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Pathological Altruism$
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Barbara Oakley, Ariel Knafo, Guruprasad Madhavan, and David Sloan Wilson

Print publication date: 2011

Print ISBN-13: 9780199738571

Published to Oxford Scholarship Online: January 2012

DOI: 10.1093/acprof:oso/9780199738571.001.0001

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Pathological Certitude

Pathological Certitude

Chapter:
Chapter 10 Pathological Certitude
Source:
Pathological Altruism
Author(s):

Robert A. Burton

Publisher:
Oxford University Press
DOI:10.1093/acprof:oso/9780199738571.003.0101

This chapter presents an overview of how the mind generates the feeling that a thought, belief, or action is correct. Drawing on personal anecdote as well as neuroscience and evolutionary psychology, it proposes that feelings of knowing, rightness, conviction, and certainty aren’t conscious deliberate determinations, but rather involuntary mental states that operate outside of conscious control. Supporting arguments range from discussion of artificial intelligence–neural network models to reasons why human cognition might have evolved a mental state that feels like a thought but isn’t (the feeling of knowing). The primary goal of the chapter is to underscore that feelings about our moral judgments such as “I know that I’m doing the right thing,” aren’t justifiable via reason, but rather represent personal, biologically mediated mental states that are influenced by myriad perceptual illusions, distortions, and biases inherent in unconscious cognitive processes.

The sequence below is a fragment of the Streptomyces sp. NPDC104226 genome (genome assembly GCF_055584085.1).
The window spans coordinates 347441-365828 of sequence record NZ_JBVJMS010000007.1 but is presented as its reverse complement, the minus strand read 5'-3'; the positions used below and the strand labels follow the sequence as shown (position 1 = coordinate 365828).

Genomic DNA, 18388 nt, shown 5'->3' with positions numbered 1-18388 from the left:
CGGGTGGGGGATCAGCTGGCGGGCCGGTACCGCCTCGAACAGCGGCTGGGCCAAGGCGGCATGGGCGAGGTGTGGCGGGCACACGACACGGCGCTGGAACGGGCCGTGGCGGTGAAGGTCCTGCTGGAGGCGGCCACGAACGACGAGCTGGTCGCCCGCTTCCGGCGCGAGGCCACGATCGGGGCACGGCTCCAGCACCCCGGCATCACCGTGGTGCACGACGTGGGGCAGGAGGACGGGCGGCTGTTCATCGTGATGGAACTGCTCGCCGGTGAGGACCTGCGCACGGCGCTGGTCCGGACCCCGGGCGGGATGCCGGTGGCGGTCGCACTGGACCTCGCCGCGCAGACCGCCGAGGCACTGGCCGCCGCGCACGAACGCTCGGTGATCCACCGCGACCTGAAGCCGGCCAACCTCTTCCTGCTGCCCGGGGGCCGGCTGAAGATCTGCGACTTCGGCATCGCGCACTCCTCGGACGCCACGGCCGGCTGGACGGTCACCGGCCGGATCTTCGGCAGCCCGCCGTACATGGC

Keywords:   certainty, conviction, feeling of knowing, human cognition, moral judgment, neural networks

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